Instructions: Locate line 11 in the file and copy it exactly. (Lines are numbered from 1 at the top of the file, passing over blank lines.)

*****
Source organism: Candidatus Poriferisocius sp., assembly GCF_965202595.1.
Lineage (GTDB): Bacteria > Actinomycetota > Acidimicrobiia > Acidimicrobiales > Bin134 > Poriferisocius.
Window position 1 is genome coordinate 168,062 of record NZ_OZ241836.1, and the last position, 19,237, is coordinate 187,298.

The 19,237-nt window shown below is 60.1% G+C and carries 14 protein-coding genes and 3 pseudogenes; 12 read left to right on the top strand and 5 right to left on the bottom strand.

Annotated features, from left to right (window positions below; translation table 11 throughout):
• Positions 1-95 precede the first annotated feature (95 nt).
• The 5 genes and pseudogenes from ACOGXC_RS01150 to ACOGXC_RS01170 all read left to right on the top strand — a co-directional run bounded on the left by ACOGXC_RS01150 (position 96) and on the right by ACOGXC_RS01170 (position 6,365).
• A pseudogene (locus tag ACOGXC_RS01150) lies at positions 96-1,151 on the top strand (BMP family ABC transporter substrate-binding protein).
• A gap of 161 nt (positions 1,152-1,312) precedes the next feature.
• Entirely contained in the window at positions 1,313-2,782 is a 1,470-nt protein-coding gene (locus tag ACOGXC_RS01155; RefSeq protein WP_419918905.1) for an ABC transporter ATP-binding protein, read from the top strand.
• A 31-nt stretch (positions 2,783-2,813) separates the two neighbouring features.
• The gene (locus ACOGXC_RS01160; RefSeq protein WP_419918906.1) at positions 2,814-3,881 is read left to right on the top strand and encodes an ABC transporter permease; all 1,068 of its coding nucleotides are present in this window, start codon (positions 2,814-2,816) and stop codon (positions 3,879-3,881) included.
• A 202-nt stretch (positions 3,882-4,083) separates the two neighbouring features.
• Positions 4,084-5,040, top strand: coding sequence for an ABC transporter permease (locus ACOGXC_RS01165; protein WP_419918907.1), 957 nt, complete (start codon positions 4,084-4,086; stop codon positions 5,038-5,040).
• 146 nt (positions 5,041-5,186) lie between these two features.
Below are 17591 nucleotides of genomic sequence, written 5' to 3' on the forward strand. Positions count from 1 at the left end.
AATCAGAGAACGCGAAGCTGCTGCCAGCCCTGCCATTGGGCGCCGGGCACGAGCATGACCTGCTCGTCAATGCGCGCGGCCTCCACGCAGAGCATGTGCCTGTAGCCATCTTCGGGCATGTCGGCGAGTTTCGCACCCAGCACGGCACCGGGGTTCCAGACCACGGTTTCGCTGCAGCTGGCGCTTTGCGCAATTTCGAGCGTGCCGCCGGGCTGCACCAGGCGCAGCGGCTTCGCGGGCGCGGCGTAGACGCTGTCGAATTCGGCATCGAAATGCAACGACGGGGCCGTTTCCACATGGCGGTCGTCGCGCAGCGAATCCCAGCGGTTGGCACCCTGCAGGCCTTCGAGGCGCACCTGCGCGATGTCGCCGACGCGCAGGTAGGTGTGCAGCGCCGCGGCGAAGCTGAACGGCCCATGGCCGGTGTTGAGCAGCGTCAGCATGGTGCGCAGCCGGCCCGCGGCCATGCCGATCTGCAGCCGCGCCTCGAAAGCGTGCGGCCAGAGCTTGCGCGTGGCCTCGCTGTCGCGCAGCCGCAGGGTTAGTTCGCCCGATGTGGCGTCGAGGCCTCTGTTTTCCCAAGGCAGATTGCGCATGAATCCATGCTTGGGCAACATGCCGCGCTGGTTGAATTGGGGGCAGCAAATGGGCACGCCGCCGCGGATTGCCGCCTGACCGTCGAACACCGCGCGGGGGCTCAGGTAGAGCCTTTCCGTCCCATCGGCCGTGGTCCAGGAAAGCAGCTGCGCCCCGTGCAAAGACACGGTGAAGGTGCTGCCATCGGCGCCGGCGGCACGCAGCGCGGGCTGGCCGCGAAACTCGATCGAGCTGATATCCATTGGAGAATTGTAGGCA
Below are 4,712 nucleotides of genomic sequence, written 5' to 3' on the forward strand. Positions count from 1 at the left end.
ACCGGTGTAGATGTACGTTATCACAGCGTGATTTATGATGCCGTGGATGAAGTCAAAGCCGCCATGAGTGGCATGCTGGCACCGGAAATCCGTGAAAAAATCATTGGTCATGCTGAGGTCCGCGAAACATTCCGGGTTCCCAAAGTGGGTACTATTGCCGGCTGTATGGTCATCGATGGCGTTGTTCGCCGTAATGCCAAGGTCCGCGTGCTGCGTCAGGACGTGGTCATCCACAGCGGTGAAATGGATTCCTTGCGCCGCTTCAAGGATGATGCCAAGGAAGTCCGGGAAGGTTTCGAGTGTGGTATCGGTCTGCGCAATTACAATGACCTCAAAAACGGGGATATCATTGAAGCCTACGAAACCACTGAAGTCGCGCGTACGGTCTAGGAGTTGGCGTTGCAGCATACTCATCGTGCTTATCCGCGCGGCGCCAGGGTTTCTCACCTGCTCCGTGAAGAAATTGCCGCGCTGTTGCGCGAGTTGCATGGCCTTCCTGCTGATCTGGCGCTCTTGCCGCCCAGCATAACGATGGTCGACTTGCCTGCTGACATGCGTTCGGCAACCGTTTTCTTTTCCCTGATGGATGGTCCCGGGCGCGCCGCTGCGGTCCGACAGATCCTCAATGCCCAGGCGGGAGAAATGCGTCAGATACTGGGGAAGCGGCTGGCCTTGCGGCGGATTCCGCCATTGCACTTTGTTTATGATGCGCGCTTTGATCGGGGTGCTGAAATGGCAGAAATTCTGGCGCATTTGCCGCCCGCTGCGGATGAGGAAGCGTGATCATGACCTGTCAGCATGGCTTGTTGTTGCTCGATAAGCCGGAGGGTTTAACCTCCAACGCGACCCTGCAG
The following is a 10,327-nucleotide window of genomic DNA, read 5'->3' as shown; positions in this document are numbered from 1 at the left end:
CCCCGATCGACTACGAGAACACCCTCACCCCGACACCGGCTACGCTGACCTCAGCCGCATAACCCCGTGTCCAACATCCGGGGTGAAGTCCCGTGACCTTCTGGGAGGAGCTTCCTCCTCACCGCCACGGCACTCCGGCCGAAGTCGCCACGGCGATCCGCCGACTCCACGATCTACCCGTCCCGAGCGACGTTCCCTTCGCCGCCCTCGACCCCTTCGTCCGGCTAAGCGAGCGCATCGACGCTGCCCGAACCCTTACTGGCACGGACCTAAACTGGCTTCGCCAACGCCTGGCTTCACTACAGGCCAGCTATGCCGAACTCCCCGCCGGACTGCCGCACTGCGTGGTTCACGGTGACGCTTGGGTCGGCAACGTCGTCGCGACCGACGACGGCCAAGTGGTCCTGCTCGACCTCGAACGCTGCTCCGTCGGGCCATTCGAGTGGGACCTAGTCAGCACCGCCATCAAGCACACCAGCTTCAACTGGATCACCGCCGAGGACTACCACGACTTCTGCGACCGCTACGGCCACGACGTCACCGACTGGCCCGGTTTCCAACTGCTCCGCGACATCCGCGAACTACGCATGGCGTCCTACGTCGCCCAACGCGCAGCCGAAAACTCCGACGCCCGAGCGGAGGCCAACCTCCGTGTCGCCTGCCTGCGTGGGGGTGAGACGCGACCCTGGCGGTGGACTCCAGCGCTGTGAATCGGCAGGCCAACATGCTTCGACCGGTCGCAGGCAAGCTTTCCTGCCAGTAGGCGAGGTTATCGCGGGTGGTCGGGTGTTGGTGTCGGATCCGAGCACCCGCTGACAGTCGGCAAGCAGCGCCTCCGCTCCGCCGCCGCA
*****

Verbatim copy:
• A 31-nt stretch (positions 2,783-2,813) separates the two neighbouring features.